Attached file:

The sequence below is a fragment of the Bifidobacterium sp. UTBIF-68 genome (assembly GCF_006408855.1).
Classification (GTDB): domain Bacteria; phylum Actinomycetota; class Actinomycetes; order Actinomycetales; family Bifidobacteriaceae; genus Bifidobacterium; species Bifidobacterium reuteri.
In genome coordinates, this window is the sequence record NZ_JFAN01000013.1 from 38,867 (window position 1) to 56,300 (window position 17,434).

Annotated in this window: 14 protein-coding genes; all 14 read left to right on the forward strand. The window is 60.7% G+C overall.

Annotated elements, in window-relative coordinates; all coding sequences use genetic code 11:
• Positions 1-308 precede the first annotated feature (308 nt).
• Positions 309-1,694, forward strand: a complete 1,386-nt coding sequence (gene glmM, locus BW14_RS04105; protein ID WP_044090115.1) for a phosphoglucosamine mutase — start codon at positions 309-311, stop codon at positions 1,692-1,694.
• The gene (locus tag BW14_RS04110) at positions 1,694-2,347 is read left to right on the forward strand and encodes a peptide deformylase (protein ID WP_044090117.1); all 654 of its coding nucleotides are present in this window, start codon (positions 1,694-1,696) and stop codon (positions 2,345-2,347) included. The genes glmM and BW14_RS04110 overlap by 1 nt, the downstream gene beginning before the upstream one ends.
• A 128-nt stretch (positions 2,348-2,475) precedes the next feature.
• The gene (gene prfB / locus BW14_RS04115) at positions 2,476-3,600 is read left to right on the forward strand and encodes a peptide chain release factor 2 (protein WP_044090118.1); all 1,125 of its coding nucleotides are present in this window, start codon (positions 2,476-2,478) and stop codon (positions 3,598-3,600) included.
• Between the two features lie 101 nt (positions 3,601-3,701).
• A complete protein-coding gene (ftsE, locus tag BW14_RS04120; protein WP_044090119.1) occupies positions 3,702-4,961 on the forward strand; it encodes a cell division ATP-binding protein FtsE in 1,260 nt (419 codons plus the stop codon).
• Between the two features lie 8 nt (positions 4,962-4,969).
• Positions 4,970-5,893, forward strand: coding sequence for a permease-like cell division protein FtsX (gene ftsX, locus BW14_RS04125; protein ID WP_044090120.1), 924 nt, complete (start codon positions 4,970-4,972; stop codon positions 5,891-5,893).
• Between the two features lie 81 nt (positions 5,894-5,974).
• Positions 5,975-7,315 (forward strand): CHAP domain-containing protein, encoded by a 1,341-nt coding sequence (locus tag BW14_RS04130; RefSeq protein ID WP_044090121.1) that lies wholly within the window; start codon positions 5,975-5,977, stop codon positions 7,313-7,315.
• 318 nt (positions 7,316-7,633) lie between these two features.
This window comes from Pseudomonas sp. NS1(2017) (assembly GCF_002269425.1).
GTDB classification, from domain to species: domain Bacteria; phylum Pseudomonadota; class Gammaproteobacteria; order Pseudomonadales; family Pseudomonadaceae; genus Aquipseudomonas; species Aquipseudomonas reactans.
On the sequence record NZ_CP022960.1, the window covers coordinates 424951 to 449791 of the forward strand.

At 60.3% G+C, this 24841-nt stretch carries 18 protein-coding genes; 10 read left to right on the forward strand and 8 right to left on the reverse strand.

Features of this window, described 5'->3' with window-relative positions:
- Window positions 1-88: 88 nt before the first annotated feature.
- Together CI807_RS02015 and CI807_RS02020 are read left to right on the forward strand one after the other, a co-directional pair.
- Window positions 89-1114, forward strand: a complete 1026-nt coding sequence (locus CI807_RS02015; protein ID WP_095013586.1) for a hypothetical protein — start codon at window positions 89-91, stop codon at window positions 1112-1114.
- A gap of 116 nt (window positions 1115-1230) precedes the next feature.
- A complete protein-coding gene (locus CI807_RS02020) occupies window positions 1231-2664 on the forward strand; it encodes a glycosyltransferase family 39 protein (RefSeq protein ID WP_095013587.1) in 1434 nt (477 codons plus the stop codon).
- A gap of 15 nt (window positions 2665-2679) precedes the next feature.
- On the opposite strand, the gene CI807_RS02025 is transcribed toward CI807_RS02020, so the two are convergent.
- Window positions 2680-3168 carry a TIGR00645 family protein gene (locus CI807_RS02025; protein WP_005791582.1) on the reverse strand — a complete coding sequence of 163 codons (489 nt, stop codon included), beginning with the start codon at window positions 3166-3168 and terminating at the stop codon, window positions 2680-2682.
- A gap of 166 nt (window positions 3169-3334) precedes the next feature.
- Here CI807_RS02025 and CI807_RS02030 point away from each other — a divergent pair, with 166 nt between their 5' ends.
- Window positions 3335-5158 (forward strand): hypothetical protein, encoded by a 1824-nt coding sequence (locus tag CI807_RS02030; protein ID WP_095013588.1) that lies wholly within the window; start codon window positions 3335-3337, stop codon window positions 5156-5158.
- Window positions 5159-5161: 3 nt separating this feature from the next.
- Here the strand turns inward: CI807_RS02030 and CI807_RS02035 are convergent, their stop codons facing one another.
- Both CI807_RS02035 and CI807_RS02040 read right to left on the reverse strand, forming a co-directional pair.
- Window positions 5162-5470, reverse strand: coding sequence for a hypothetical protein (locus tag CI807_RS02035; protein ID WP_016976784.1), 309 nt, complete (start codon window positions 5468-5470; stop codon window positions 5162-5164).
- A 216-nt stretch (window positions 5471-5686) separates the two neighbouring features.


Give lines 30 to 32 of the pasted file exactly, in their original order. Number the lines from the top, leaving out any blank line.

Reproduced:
- Window positions 2680-3168 carry a TIGR00645 family protein gene (locus CI807_RS02025; protein WP_005791582.1) on the reverse strand — a complete coding sequence of 163 codons (489 nt, stop codon included), beginning with the start codon at window positions 3166-3168 and terminating at the stop codon, window positions 2680-2682.
- A gap of 166 nt (window positions 3169-3334) precedes the next feature.
- Here CI807_RS02025 and CI807_RS02030 point away from each other — a divergent pair, with 166 nt between their 5' ends.